1. Build Audacity without FLAC support. Not acceptable.
  2. Build FLAC with GCC 5.5.0 for the build system and static link it to Audacity. Acceptable, but I don’t like static linked libs.
  3. Build FLAC with GCC 5.5.0 and install it in a different prefix than /usr so it does not conflict.

The third is what I did, naming the package gcc-flac. I installed in /opt/gnu which is the prefix being used for the GCC 5.5.0 build environment. That’s when I realized /opt/gnu wasn’t the best choice for a prefix, /opt/gcc55 would have been better. Oh well. If and when I need an even newer GCC that is what I will do.

With a FLAC compiled with GCC 5.5.0, that issue went away.

My FLAC source RPM: http://awel.domblogger.net/7/media/src/repoview/flac.html

Note that the spec files used builds against stock GCC by default, and only builds against GCC 5.5.0 when an argument is passed to define a macro. That lets me have a single spec file for both the updated FLAC I already was maintaining, and the differently named FLAC that is built with GCC 5.5.0.

Are there negative side effects of having two different libraries with identical API and shared object version number but different ABI?

Maybe, I honestly do not know, but so far it seems that the Linux library loader does the right thing and loads the right library as needed when both are installed. When only one is installed and an application wants a library with the same name and SO version but the only one available has the wrong ABI, it seems to core dump.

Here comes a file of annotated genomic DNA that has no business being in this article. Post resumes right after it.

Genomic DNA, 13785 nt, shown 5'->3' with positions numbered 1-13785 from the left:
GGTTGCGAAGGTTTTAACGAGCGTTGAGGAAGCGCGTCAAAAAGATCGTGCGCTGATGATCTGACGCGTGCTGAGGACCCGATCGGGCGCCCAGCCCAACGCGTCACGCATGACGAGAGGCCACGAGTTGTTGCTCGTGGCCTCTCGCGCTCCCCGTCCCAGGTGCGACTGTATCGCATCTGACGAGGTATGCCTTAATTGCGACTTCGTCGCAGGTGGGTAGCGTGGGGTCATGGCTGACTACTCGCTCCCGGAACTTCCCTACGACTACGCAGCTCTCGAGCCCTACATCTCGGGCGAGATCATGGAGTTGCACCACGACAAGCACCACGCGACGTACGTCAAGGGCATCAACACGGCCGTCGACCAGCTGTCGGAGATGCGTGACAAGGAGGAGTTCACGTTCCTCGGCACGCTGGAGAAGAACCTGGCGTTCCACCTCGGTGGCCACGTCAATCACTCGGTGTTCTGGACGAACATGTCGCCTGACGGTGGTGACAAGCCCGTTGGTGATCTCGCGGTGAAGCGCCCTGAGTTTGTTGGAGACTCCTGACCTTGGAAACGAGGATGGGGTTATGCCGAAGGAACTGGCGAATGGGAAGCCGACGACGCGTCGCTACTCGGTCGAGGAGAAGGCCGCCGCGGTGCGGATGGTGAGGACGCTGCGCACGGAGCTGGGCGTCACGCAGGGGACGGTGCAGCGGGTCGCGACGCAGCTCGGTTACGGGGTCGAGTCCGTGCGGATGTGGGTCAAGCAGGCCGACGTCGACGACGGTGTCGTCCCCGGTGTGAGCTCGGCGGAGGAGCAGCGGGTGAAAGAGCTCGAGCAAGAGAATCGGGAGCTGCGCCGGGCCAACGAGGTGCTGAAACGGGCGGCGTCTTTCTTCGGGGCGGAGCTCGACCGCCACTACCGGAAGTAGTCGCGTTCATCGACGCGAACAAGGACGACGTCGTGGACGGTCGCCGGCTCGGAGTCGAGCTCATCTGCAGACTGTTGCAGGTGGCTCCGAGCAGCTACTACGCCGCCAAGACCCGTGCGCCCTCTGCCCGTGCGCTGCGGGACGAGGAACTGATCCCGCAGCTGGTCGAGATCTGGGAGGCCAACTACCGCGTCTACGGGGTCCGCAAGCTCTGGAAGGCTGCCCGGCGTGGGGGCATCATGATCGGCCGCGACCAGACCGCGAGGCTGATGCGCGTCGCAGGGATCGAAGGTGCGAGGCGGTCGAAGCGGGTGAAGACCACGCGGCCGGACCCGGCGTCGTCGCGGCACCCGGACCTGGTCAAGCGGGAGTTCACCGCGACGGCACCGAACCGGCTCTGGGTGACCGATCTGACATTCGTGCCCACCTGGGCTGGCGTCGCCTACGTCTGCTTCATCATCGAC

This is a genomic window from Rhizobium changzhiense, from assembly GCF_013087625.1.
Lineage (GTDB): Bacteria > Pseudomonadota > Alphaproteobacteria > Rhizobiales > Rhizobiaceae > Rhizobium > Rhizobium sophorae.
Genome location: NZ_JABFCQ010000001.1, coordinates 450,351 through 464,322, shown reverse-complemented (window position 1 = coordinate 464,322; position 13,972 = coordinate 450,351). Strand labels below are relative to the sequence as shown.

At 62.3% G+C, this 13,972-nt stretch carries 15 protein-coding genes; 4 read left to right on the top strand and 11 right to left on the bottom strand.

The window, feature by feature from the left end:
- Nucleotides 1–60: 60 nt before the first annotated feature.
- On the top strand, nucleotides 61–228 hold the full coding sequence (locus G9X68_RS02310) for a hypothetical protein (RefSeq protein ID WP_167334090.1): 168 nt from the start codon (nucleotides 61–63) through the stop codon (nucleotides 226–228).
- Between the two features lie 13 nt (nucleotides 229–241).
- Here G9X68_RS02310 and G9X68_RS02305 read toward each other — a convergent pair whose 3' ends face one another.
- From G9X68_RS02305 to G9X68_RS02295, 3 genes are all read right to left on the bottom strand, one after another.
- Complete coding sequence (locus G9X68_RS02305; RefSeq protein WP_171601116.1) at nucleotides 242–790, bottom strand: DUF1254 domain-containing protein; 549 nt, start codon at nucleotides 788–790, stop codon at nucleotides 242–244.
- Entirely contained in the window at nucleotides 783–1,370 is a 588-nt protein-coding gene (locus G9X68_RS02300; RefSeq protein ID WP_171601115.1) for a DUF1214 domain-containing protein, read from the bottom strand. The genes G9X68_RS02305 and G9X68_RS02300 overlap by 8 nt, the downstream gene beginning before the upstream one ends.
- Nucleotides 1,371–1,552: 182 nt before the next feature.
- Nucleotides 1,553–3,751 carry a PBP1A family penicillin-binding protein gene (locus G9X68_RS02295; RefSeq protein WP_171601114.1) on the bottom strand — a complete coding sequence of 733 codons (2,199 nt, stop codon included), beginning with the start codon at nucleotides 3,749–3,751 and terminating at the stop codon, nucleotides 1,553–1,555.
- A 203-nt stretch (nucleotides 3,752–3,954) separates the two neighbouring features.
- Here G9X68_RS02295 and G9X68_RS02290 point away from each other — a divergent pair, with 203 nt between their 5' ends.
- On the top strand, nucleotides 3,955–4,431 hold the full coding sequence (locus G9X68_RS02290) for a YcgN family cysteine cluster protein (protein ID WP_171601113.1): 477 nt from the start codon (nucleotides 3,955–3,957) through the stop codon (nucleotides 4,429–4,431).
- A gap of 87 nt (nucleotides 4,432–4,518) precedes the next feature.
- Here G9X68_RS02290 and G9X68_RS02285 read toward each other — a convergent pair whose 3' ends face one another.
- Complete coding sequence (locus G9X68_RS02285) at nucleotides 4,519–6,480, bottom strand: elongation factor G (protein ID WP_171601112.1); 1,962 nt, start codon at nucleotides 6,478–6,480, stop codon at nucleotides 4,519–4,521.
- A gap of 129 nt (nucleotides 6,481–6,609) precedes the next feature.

So when creating the RPM, I made the GCC 5.5.0 version require the same version and release of the GCC 4.8.5 version just to make sure that the GCC 5.5.0 version is never the only version installed. The GCC 4.8.5 version however can be the only one installed (but Audacity then will not work).

wxGTK3

Like Vamp Plugin SDK and FLAC, wxGTK3 uses C++11 and has thus the version in EPEL has the same ABI incompatibility issues when building Audacity with GCC 5.5.0.

To resolve it, I took the Fedora source RPM for wxGTK3 3.0.4 and rebuilt it using a prefix of /opt/gnu with GCC 5.5.0.

But the Fedora (and EPEL) source RPM is actually broken.

It uses the same spec file to build wxGTK3 against both Gtk3 and Gtk2 but the Gtk2 build requires the Gtk2 port of Webkit which was pulled from Fedora/EPEL for security reasons.